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Medieval Sourcebook:
William of St. Thierry:
A Description of Clairvaux, c. 1143

At the first glance as you entered Clairvaux by descending the hill you could see that it was a temple of God; and the still, silent valley bespoke, in the modest simplicity of its buildings, the unfeigned humility of Christ's poor. Moreover, in this valley full of men, where no one was permitted to be idle, where one and all were occupied with their allotted tasks, a silence deep as that of night prevailed. The sounds of labor, or the chants of the brethren in the choral service, were the only exceptions. The orderliness of this silence, and the report that went forth concerning it struck such a reverence even into secular persons that they dreaded breaking it---I will not say by idle or wicked conversation, but even by proper remarks. The solitude, also, of the place---between dense forests in a narrow gorge of neighboring hills---in a certain sense recalled the cave of our father St. Benedict, so that while they strove to imitate his life, they also had some similarity to him in their habitation and loneliness....

Although the monastery is situated in a valley, it has its foundations on the holy hills, whose gates the Lord loves more than all the dwellings of Jacob. Glorious things are spoken of it, because the glorious and wonderful God therein works great marvels. There the insane recover their reason, and although their outward man is worn away, inwardly they are born again. There the proud are humbled, the rich are made poor, and the poor have the Gospel preached to them, and the darkness of sinners is changed into light. A large multitude of blessed poor from the ends of the earth have there assembled, yet have they one heart and one mind; justly, therefore, do all who dwell there rejoice with no empty joy. They have the certain hope of perennial joy, of their ascension heavenward already commenced. In Clairvaux, they have found Jacob's ladder, with angels upon it; some descending, who so provide for their bodies that they faint not on the way; others ascending, who so rule their souls that their bodies hereafter may be glorified with them.

For my part, the more attentively I watch them day by day, the more do I believe that they are perfect followers of Christ in all things. When they pray and speak to God in spirit and in truth, by their friendly and quiet speech to Him, as well as by their humbleness of demeanor, they are plainly seen to be God's companions and friends. When, on the other hand, they openly praise God with psalms, how pure and fervent are their minds, is shown by their posture of body in holy fear and reverence, while by their careful pronunciation and modulation of the psalms, is shown how sweet to their lips are the words of God---sweeter than honey to their mouths. As I watch them, therefore, singing without fatigue from before midnight to the dawn of day, with only a brief interval, they appear a little less than the angels, but much more than men....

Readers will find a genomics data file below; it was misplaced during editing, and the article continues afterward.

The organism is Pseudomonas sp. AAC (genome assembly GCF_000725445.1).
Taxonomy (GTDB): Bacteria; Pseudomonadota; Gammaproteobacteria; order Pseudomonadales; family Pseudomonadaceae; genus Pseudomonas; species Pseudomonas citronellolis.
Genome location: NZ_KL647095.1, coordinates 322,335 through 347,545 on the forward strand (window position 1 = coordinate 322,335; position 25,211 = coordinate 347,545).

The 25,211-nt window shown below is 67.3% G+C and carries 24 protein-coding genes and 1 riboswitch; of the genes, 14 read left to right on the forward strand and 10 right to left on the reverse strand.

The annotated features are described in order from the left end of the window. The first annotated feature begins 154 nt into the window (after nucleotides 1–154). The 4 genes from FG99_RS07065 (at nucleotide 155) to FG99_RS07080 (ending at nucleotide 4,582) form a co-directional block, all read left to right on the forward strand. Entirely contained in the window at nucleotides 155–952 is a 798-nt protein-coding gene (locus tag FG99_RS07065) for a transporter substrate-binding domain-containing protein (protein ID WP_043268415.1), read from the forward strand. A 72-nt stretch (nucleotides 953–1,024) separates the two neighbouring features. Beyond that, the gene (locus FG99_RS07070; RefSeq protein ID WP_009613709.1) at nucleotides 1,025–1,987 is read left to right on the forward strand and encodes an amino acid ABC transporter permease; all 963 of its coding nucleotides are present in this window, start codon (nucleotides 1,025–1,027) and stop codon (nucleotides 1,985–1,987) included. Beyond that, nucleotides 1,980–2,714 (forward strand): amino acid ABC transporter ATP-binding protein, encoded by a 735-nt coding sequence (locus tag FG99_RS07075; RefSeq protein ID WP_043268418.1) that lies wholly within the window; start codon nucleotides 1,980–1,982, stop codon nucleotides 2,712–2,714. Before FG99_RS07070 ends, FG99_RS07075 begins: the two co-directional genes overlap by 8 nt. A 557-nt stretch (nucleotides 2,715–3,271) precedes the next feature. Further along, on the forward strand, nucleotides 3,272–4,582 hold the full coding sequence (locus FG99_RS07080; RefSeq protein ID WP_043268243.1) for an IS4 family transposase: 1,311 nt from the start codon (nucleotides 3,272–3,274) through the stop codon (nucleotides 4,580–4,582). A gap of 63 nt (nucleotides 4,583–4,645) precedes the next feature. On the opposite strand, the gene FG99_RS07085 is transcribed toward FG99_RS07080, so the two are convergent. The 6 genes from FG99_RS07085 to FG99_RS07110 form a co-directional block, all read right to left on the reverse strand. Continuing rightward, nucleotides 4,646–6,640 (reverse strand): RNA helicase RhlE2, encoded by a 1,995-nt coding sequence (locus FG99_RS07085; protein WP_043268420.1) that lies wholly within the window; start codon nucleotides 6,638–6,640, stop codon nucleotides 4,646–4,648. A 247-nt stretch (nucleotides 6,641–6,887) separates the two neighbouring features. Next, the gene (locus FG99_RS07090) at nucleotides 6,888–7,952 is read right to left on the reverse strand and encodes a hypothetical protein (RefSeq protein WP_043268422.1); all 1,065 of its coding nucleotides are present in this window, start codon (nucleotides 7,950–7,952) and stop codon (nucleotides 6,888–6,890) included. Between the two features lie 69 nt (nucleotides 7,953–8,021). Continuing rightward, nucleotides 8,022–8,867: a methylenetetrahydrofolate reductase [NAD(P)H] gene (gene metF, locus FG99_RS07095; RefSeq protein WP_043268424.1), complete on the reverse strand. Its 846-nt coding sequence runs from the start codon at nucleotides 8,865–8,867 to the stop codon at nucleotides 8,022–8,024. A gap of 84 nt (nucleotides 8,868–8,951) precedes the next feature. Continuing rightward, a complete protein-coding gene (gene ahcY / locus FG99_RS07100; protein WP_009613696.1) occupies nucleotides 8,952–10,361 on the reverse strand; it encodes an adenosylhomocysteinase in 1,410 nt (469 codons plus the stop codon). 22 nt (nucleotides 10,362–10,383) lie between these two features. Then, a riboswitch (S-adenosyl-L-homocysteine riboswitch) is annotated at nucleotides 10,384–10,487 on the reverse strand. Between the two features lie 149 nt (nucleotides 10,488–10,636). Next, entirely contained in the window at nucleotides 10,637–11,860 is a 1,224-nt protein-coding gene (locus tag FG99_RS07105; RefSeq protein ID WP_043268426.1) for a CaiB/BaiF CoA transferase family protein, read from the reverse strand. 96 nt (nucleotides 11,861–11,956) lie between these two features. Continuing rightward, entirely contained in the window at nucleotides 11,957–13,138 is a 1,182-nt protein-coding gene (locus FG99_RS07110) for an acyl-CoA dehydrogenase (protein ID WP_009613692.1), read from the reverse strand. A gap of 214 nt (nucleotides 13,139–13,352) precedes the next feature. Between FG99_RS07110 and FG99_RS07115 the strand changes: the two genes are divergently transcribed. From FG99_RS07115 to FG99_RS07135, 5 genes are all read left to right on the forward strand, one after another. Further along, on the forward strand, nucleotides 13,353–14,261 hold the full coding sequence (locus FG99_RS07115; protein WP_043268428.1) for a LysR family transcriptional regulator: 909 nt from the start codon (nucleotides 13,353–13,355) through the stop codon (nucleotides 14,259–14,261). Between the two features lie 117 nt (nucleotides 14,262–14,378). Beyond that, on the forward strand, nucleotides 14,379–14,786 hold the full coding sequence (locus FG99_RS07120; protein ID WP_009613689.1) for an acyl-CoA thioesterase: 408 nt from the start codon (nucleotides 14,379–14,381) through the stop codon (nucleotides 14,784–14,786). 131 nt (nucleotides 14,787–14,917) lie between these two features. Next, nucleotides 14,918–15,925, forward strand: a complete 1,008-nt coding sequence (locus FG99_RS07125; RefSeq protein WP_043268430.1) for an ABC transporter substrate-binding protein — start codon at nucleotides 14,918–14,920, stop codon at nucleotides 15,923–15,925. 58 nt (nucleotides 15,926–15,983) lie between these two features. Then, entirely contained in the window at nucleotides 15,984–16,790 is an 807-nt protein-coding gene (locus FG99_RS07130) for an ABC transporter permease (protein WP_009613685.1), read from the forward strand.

As regards their manual labor, so patiently and placidly, with such quiet countenances, in such sweet and holy order, do they perform all things, that although they exercise themselves at many works, they never seem moved or burdened in anything, whatever the labor may be. Whence it is manifest that that Holy Spirit works in them who disposes of all things with sweetness, in whom they are refreshed, so that they rest even in their toil. Many of them, I hear, are bishops and earls, and many illustrious through their birth or knowledge; but now, by God's grace, all distinction of persons being dead among them, the greater anyone thought himself in the world, the more in this flock does he regard himself as less than the least. I see them in the garden with hoes, in the meadows with forks or rakes, in the fields with scythes, in the forest with axes. To judge from their outward appearance, their tools, their bad and disordered clothes, they appear a race of fools, without speech or sense. But a true thought in my mind tells me that their life in Christ is hidden in the heavens. Among them I see Godfrey of Peronne, Raynald of Picardy, William of St. Omer, Walter de Lisle, all of whom I knew formerly in the old man, whereof I now see no trace, by God's favor. I knew them proud and puffed up; I see them walking humbly under the merciful hand of God.


From: Frederic Austin Ogg, ed., A Source Book of Mediaeval History: Documents Illustrative of European Life and Institutions from the German Invasions to the Renaissance, (New York, 1907, reprinted by Cooper Square Publishers (New York), 1972), pp. 258-260

Scanned by Jerome S. Arkenberg, Cal. State Fullerton. The text has been modernized by Prof. Arkenberg.

This text is part of the Internet Medieval Source Book. The Sourcebook is a collection of public domain and copy-permitted texts related to medieval and Byzantine history.

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© Paul Halsall, August 1998